4. We call them out when they mess up...IF we catch them in the act. A simple "no" is all you need, and take your pup straight outside. They're smart and they know when you're disappointed - don't make a big dramatic scene over the accident. For the record, rubbing their nose in it later is stupid and will not fix your problem. Dogs live in the moment, they don't remember that they peed there two hours ago and they learn nothing from being punished for (in their mind) no reason. 


5. We don't use puppy pads. It's SO tempting, we know. BUT making it OK to go potty inside in ANY way is just going to derail all the hard work you're doing. You're trying to HOUSE train them, not "only-pee-in-this-one-spot-still-inside-the-house" train them. Don't confuse them - focus on teaching them the difference in indoors and outdoors! 

6. We crate train. Someone call PETA and report us!! ...NOT. Crate training is GOOD y'all. When trained correctly, your dog should look at his kennel the same way we look at our bedrooms -- a nice quiet place to retreat to where we feel snug and secure. When housetraining, the key is making sure the crate is the appropriate size. It needs to be big enough for your fluffer to stand up and turn around, but no more. Any bigger than that and he can walk to the other side, potty, and walk away from it, never to be thought of again. More about crate training in an upcoming post...

7. We use appropriate timing. Heck yes you should be taking your 8 week old puppy outside every 30 minutes, but as the days pass on it IS okay to start giving them the opportunity to learn how to hold it. Try crating for small increments of time here and there, especially at bedtime and overnight. Someone told me once that for every month old the puppy is, that's how many hours he could probably hold it (2 months old = 2 hours, make sense?). I watched this theory play out a bit with my two 5-month old beagles, and I have to say I think it's a fair guideline. Mine progressed a little faster in the overnight department (they were able to be crated through the night by 11 weeks) but during the day, if I needed to leave them crated right now, 5 hours is about all I think I could expect from them (at 5 months old).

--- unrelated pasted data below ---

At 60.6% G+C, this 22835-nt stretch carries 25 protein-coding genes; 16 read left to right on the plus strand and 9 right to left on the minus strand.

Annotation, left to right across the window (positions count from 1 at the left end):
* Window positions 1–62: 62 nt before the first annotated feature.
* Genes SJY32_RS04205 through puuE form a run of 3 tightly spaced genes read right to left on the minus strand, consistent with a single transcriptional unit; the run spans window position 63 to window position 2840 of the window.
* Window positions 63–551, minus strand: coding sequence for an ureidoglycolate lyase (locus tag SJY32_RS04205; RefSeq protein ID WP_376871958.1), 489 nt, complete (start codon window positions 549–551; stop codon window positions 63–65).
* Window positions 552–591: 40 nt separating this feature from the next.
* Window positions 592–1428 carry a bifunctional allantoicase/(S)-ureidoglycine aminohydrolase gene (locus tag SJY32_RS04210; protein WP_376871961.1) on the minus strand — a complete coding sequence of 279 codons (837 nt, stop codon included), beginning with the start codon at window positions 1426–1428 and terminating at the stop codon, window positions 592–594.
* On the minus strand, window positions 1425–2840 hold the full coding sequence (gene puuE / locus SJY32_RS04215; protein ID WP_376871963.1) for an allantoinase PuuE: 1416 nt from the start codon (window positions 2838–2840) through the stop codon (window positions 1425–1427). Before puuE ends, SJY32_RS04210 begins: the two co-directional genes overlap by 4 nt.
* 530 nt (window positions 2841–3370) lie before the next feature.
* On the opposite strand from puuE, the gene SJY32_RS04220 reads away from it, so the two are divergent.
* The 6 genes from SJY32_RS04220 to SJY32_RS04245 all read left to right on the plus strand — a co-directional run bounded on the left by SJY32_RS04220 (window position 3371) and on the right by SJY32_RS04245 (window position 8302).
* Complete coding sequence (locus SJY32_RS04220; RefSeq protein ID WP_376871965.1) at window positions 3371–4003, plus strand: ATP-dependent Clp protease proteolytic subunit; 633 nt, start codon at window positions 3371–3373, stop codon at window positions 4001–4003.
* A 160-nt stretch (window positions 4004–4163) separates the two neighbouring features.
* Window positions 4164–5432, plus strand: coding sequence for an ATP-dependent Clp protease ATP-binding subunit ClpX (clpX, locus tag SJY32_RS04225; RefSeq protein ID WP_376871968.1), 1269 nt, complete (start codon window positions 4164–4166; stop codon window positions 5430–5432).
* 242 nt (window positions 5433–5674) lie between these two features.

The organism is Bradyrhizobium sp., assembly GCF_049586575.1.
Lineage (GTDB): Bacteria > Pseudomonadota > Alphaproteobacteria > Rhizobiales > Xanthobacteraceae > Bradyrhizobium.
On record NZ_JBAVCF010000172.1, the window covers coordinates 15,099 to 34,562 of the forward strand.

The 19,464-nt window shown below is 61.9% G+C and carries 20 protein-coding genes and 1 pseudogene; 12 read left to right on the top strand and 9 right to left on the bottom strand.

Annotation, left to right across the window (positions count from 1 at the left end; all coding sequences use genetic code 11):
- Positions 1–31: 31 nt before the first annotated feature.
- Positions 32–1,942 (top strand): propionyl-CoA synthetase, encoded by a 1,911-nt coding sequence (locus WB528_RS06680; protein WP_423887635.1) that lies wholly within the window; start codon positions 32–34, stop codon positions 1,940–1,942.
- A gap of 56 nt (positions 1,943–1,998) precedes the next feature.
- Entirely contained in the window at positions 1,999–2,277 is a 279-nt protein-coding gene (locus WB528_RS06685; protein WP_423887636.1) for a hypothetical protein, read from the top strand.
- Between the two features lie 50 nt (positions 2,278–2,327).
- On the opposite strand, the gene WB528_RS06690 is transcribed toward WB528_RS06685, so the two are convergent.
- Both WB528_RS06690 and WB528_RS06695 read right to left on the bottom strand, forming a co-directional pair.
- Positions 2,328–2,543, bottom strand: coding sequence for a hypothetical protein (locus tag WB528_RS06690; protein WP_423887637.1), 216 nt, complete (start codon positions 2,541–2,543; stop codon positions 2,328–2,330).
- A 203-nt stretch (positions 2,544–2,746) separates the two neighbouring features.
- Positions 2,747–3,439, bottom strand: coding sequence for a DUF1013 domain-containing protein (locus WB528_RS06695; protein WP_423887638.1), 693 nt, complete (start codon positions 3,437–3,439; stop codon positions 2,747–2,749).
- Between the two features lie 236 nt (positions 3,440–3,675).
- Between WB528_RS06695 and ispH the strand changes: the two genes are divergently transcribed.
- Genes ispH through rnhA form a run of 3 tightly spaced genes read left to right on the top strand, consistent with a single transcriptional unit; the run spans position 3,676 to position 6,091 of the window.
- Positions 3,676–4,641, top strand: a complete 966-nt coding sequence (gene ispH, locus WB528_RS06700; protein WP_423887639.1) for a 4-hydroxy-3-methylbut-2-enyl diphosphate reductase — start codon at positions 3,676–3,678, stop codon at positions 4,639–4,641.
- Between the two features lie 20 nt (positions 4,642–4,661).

8. We learn their cues. We hope you are a fortunate soul whose dog gives you a super obvious bathroom cue like going to the back door. If not, though, watch for the behaviors they display just before a potty. Barking? Sniffing the ground? Dancing? Running out of the room? All things that could mean POTTY time - and it's our job to read the cue and use it as an opportunity to take them outside, where we'll hopefully celebrate them going potty in the correct place. 

FINALLY...even if you're a pro, there will be setbacks and accidents. One way to minimize these is by using a legit cleaning product to take care of those messes. We 100% believe the best products for cleaning floors and carpets are those that are enzyme-based. Dogs explore the world with their nose, and it IS true that they'll go back to that spot on the rug where they had a previous accident if it isn't cleaned up thoroughly. This is one we really like. 

That's our 8 cents folks! We'd love to know your questions or what else has worked for you and yours on this sometimes bumpy road!